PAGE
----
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Government / WBAA

West Lafayette Mayor John Dennis announces early-onset Alzheimer's diagnosis, will not seek reelection

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West Lafayette Mayor John Dennis spoke to reporters Thursday about his diagnosis (WBAA News/Ben Thorp)

West Lafayette Mayor John Dennis announced Thursday he has been diagnosed with early-onset Alzheimer's disease.

That diagnosis has led Dennis – who has served as mayor since 2007 – to decide not to run for reelection, instead stepping down at the end of 2023 when his current term runs out.

Dennis, who is 63 years old, said he began noticing deficiencies in his memory a couple of years ago, but wrote it off.

“It was the kind of stuff that as you get to be in your late 50s, early 60s, you just assume is the natural progression of aging,” he said. “But it started to become more and more of a problem.”

The memory issues progressed to a degree that prompted Dennis to visit a neurologist, and – after some analysis – he received his diagnosis.

“My family time has become more precious with each passing day,” he said. “I’m doing fine, but this put the importance of my family and friends and my quality of life at the forefront now and for the future.”

In the meantime, Dennis said that he is taking medication and hopes to continue serving in his role as the city’s leader. He has begun reducing time spent in the office, and plans to delegate some of his mayoral work to other staff.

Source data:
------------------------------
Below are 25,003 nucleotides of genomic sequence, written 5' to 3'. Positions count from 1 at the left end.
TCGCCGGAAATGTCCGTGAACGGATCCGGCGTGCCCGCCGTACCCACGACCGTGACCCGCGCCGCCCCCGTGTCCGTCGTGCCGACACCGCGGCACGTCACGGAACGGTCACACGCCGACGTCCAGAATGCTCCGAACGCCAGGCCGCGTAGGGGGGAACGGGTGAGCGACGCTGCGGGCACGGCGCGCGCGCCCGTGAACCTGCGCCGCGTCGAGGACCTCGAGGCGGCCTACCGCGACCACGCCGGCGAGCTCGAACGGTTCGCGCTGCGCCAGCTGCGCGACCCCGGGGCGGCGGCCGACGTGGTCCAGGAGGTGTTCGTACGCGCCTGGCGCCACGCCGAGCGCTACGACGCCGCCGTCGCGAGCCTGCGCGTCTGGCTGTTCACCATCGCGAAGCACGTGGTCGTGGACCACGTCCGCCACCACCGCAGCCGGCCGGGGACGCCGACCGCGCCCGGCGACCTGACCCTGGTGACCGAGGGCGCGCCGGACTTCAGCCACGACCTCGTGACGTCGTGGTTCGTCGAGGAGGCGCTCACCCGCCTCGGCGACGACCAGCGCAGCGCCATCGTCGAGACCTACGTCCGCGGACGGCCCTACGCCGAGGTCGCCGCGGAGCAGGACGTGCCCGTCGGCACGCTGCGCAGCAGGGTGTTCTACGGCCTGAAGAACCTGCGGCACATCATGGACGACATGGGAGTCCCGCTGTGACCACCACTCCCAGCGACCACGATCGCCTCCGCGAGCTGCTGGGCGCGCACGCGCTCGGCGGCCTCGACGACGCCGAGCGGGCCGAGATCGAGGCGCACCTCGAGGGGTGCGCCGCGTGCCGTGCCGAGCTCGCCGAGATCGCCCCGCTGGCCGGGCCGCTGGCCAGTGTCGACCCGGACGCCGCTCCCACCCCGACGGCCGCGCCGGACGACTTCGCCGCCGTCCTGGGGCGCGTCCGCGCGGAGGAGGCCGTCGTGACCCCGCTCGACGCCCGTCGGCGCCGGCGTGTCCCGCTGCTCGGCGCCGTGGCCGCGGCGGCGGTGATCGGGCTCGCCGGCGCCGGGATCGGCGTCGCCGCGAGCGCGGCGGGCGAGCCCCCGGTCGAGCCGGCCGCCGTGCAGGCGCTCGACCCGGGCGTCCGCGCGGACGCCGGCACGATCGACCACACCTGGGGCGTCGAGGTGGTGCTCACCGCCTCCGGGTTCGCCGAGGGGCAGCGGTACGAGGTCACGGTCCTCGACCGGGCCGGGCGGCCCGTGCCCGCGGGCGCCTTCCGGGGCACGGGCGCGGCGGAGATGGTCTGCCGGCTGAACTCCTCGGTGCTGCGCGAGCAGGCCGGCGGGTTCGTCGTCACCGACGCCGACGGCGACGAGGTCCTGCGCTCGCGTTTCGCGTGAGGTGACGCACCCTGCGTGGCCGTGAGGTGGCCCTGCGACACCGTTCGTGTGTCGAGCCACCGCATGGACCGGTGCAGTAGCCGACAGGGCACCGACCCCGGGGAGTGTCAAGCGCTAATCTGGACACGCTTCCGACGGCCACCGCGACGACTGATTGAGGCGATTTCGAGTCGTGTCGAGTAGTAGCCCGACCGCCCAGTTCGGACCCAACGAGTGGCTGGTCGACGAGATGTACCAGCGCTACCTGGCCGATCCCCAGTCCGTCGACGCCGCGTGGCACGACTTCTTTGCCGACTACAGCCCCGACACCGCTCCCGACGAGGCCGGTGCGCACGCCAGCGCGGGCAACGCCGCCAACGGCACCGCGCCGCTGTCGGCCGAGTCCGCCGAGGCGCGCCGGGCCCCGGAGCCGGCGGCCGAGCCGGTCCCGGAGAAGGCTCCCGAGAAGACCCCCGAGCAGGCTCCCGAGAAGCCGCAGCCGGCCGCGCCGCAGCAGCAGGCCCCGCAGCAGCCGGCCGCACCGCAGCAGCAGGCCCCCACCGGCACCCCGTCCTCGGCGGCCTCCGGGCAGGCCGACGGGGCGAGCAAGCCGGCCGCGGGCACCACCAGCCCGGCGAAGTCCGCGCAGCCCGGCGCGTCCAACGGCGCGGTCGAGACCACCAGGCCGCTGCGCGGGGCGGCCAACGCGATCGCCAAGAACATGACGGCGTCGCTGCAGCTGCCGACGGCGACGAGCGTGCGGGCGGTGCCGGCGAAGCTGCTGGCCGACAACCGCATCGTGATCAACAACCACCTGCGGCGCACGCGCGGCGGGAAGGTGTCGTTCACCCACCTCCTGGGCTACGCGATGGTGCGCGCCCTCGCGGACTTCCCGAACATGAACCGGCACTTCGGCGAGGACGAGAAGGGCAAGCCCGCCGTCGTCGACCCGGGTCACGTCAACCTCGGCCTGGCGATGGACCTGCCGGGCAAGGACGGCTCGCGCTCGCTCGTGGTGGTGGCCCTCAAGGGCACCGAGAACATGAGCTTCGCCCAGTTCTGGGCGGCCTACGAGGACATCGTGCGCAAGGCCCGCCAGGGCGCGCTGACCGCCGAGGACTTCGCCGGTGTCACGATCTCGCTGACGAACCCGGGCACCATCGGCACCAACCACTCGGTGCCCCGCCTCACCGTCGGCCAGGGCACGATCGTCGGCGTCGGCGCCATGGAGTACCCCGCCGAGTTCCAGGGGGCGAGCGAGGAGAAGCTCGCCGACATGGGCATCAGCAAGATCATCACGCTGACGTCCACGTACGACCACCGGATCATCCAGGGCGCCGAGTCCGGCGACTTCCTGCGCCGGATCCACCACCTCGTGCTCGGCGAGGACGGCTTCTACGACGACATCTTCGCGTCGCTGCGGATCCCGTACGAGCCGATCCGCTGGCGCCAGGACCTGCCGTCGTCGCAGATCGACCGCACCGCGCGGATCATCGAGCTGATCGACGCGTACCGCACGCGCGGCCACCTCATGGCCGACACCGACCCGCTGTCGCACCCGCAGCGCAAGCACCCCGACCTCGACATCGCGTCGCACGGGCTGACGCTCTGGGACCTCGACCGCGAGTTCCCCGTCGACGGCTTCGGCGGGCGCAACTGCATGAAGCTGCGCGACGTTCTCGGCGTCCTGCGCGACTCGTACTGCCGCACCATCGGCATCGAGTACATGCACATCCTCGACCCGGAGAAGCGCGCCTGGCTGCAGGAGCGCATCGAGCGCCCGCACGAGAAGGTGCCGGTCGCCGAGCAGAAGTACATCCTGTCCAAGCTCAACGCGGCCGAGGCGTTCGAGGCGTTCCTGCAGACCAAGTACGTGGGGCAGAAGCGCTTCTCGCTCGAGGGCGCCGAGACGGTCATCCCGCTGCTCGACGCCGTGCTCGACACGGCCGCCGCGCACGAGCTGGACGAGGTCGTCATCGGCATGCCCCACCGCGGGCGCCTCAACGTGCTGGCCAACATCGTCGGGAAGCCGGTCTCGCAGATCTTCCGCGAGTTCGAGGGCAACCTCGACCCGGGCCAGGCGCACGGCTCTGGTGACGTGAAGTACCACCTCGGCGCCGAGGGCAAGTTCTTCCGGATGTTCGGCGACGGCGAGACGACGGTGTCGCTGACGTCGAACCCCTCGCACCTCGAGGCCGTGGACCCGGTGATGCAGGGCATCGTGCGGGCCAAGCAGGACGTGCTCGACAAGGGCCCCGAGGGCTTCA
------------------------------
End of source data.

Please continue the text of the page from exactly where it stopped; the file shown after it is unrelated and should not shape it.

“My day-to-day involvement will be a little less and some of it will be virtual,” he said. “I’ll be here at least three days a week.”

Dennis acknowledged that his diagnosis comes with some stigma attached, but underlined he feels capable of continuing to serve in his role as mayor.

“Something I cannot stress enough is that it's early days, it’s early-onset,” he said. “That is the best bad news you can have.”

Dennis said that in his fifteen years in office, he’s honed a leadership style that will continue to be effective as he scales back some of his responsibilities.

“My leadership style has always been participative,” Dennis said. “I empower my department heads to run their departments. They are all amazing experts in their field. Generally speaking, they are the tips of the spear.”

Nationally, the Alzheimer's Association estimates that about 1 in 9 people over the age of 65 have Alzheimer's dementia. There’s less known about the number of people below the age of 65 who have been diagnosed with the disease.

And according to the Centers for Disease Control, the number of Americans living with Alzheimer's is expected to nearly triple by 2060.

Dennis said his mother also came down with Alzheimer’s in her 60s, something that required him to become a caretaker until she died in her 80s.

“I don’t feel I’m in that condition right now,” he said. “Being able to detect it at this stage allows for the treatment, the medication I’m taking, to slow the progress.”

Dennis said the timeline for the progression of the disease isn’t clear.

“Exploring the worst, negative, hypothetical if this should get extremely aggressive and put me in a position where it affects my decision making, it affects me physically, it affects my cognitive ability, that will obviously change my timeline,” he said. “But I’m on medication and it has one job only – to slow the progress of Alzheimer's.”

If Dennis has to step down, a replacement would be caucused in by the local Republican party.

While holding back tears, Dennis said the progression will be difficult not just for family but for a community that has known him for his entire life.

“There are people in this community that have known me all my life. They’ve known me since I was a little kid since I was a little brat… they are part of my family,” he said. “There are no guarantees how this progresses. One thing I know for sure is that it will be as painful for me to experience the loss of memories that I cherish so dearly as it will be for those who love me to watch me decline.”